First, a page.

A quick example for more music familiar people: A concert A has a frequency of 440 Hz. The A above that, A', would have a frequency of 880 Hz. Likewise for any two notes an octave apart. The higher note will be twice the frequency of the lower one.


Now, it turns out that any two sound waves that are produced that have a very nice ratio, for example 2:3 (you can do this by playing "do" and "so", "re" and "la", or "mi" and "ti" together, known as perfect fifths), or even 4:5 ("do" and "mi", "fa" and "la", "so" and "ti" known as major thirds) sound nice. If you don't believe me, you can go try it on any instrument, or simply sing it. On virtually any music that you can hear on the radio, every time you hear two singers singing, most of the harmonies will be in either perfect fifths or major thirds. (Of course this is outrageous to the musically very literate: what of minor thirds, minor and major sixths, and perfect fourths? Undeniably present. But don't forget, in music we can't simply have harmonies, that would make for very boring music. Music is made interesting by disharmonies that are then subsequently resolved into harmonies. So even notes that don't sound good together are useful!)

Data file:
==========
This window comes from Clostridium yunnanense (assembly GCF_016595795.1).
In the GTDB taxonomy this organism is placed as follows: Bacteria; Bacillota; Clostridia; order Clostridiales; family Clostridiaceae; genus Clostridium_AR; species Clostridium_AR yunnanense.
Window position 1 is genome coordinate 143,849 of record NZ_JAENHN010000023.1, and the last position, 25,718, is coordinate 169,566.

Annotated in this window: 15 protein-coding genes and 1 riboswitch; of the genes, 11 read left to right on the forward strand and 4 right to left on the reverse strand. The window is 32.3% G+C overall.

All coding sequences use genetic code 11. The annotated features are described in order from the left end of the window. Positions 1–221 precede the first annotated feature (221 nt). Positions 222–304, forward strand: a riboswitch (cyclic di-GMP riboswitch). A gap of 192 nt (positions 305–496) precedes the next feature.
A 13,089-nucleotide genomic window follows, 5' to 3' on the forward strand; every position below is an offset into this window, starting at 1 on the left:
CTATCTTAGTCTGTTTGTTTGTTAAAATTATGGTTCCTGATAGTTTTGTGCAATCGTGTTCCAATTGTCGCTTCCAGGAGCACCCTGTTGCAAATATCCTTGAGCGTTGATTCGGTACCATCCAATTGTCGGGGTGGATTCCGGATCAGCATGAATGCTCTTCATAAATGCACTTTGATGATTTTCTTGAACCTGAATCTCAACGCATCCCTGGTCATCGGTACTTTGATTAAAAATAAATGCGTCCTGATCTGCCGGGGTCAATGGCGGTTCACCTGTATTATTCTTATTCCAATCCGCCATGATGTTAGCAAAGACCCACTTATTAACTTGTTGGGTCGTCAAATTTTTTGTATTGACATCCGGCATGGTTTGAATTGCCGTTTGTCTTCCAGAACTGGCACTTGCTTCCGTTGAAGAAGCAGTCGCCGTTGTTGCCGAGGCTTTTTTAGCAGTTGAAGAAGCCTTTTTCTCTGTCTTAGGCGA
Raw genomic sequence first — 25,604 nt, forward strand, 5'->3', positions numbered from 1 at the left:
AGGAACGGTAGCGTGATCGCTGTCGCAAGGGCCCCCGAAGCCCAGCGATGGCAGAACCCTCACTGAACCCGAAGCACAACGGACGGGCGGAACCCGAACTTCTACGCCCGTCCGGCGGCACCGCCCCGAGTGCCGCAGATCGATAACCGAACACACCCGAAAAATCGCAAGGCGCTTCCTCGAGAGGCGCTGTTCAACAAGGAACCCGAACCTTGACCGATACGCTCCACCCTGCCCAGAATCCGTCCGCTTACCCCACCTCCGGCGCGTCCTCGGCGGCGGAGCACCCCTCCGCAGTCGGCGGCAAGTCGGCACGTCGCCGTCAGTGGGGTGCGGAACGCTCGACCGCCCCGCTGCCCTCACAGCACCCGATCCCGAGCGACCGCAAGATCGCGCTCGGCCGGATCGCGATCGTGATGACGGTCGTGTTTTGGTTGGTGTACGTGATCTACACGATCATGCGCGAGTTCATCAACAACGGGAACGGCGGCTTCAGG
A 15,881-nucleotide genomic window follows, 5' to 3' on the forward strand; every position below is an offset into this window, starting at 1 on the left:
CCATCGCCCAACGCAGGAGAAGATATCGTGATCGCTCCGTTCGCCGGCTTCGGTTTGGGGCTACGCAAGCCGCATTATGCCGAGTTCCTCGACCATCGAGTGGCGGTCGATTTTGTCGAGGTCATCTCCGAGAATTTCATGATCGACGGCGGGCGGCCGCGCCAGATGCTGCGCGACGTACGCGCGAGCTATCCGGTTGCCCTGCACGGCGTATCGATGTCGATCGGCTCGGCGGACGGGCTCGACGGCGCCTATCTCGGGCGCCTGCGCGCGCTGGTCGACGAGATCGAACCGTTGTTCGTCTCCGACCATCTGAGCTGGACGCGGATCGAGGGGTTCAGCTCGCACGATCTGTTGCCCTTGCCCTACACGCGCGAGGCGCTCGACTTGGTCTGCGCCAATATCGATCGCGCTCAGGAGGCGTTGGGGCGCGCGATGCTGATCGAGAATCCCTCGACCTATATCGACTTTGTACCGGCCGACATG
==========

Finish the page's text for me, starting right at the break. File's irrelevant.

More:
Okay.


Now for the more musically literate: This is what I'm actually talking about so far: the harmonic series:



Okay. So what is this diagram? Starting from the really low C on the left, if I double its frequency, I will hear the C one octave above it. If I triple the frequency, it would turn out to be the G third from the left, etc. So each multiple of the original frequency will produce a note that gets increasingly less harmonious with the note before it. Of course, 1 and 2 are extremely harmonious: the octave. 2 and 3 form the perfect fifth, 3 and 4 the perfect fourth, 4 and 5 the major third, 5 and 6 the minor third, 6 and 7 the major second, 11 and 12 the semitone. You can see for yourself that the harmonies get less and less pleasant. Dissonances like the tritone occur at 8 and 11 (terrible ratio, 8:11), and augmented fifth (8:13) etc. etc.